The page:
Believe it or not, those were the actual words in a radio advertisement I heard, and they dismayed me. Although the normal mantra is that Christmas is about giving, not getting, this sentiment is belied by the questions we often hear right after Christmas: “What did you get?” “Was Santa good to you this year?”

The desire to get what we want is natural, but to make that the focus of Christmas obliterates the real meaning of Christmas. We protest that we know it’s all about giving. Unfortunately this kind of giving mainly means shopping, shopping, shopping.

Traditional Christmas gift giving probably won’t change any time soon, but what if we make a more concerted effort to shift the focus back to the true purpose of celebrating Christmas – the birth of Christ in this world? What if we did that instead of making Christmas mainly about giving gifts to each other? What if We Celebrate the True Meaning of Christmas?

One thing my family has done to minimize the gift giving is to have a “secret Santa” exchange of gifts. Rather than everyone buying a gift for every member of the family, we each draw a name and then only get that one person a gift. Even children can participate in this type of giving. This has helped our family focus less on the material aspect of Christmas and more on the spiritual message.

And this spiritual message – the true spirit of Christmas – is to thank God for giving us Christ Jesus. This kind of gratitude is best expressed in deeds, not words – and also leads to a healthier outlook on life.

19th-century health researcher and theologian, Mary Baker Eddy, writes in Science & Health with Key to the Scriptures: “Action expresses more gratitude than speech.” She goes on to say: “What we most need is the prayer of fervent desire for growth in grace, expressed in patience, meekness, love, and good deeds. To keep the commandments of our Master and follow his example, is our proper debt to him and the only worthy evidence of our gratitude for all that he has done.”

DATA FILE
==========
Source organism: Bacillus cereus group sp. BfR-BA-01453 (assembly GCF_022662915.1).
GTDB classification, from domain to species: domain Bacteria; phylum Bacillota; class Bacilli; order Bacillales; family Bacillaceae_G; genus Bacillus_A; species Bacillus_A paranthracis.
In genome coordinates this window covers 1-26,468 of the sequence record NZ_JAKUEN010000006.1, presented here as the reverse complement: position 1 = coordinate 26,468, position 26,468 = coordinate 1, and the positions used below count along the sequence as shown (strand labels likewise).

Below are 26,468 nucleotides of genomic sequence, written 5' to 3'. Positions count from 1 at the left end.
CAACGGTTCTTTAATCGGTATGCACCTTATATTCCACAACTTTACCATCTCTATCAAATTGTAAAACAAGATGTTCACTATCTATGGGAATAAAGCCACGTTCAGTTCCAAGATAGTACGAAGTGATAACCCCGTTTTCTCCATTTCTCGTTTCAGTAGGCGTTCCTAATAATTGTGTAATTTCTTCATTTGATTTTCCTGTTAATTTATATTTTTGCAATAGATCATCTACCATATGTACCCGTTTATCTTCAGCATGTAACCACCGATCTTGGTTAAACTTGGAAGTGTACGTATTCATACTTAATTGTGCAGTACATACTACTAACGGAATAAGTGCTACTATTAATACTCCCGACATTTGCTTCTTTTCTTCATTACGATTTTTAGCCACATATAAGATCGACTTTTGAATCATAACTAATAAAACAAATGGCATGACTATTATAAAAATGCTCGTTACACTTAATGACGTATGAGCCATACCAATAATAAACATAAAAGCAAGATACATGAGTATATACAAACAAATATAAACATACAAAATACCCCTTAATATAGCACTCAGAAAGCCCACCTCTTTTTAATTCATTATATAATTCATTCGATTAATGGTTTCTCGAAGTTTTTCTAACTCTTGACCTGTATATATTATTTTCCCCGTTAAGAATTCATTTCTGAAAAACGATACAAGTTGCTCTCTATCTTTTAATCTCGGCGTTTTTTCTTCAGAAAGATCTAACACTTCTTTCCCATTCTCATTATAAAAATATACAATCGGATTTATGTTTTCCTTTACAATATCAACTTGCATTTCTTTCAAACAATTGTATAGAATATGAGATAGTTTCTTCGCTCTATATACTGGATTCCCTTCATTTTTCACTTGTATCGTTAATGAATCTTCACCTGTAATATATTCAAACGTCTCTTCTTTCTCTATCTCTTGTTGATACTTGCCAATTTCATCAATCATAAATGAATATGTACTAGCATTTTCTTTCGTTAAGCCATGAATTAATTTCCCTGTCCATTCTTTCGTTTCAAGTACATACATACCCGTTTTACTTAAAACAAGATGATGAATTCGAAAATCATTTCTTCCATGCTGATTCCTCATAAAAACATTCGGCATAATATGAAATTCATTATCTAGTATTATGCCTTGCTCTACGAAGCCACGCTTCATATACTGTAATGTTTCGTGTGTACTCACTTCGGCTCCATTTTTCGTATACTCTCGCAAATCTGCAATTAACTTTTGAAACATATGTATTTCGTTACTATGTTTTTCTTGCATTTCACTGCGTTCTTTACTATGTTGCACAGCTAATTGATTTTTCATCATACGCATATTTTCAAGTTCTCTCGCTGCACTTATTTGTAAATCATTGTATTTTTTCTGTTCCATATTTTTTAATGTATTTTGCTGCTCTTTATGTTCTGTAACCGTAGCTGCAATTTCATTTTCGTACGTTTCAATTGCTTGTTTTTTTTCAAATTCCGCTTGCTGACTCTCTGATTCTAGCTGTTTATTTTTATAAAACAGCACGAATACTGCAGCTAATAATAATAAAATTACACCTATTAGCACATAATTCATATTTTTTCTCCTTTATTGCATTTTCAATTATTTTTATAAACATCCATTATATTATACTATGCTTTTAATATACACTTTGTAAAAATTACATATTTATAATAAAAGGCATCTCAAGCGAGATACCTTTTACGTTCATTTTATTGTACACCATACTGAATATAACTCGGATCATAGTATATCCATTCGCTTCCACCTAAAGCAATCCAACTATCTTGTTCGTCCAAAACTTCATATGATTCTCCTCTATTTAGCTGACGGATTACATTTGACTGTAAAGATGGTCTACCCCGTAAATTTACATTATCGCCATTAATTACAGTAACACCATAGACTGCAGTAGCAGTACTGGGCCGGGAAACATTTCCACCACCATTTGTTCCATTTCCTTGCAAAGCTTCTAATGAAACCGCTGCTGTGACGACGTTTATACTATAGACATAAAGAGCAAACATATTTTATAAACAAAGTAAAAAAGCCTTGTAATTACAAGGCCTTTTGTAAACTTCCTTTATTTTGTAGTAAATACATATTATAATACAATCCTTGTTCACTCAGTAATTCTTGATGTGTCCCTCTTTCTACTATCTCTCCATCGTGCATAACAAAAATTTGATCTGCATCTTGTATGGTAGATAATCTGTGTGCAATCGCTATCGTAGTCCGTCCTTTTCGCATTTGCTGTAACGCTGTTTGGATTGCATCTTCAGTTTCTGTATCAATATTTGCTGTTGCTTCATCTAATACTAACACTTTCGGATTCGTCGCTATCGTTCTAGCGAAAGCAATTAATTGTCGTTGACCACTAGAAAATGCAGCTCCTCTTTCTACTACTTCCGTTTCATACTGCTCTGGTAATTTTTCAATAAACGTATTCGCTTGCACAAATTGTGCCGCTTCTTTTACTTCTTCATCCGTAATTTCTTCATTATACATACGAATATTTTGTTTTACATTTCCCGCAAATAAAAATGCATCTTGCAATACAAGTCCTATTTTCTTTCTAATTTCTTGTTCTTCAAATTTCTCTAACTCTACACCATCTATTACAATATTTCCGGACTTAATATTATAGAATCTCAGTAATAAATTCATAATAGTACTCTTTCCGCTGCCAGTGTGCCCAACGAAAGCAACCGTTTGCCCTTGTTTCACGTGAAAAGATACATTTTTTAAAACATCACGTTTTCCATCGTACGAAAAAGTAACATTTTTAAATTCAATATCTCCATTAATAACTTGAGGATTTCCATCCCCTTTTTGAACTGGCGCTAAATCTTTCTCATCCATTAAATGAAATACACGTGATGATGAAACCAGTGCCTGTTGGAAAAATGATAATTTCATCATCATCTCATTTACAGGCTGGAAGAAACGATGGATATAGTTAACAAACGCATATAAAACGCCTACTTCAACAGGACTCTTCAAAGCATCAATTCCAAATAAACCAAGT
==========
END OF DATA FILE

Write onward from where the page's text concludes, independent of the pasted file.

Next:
This Christmas season I have been thanking God for all the good in my life, especially the healings I’ve experienced through reliance on God. I believe God gives us everything we really need – such as His ever present, all-encompassing love. Isn’t that much more meaningful than a new red sweater, a DVD, or an iPad?

I am not just thanking God with words but am striving to express gratitude with unselfish deeds and a more patient, understanding heart. The giving of loving kindness to each other is the most meaningful gift of all. And giving gratitude to God for Christ Jesus is expressing the real spirit of Christmas.

Absolute Faith vs Blind Belief

Absolute Faith vs Blind Belief

© GLOW IMAGES
Models used for illustrative purposes

A guest post written by Donna Clifton

I vividly remember the first time someone made a disparaging remark to me about the power of prayer to heal. Having been raised as a Christian Scientist, I was used to turning to God in prayer whenever a healing was needed. I took it for granted that my prayers—and those of my parents—would always be effective. As a child, long before I understood much about God’s law that governs us all, I simply trusted that because God is all-good, all powerful, and all-loving, healing would always result from my prayers.

So I was taken by surprise that day when someone I scarcely knew made a sarcastic comment to me about praying for healing. I was a freshman in college and had been planning to go somewhere with a group of friends but at the last minute declined because of a severe headache. A friend in the group who knew I was a Christian Scientist informed the others that I wouldn’t be going with them because I need to stay behind to pray for a healing.

Immediately one of the young men in the group that I had just met spoke up and said, “Well, pray hard!” in a very sarcastic voice. Several of the others laughed at his remark. I didn’t reply, not knowing what to say just then. But I did get healed through prayer that day, just as I had many times before.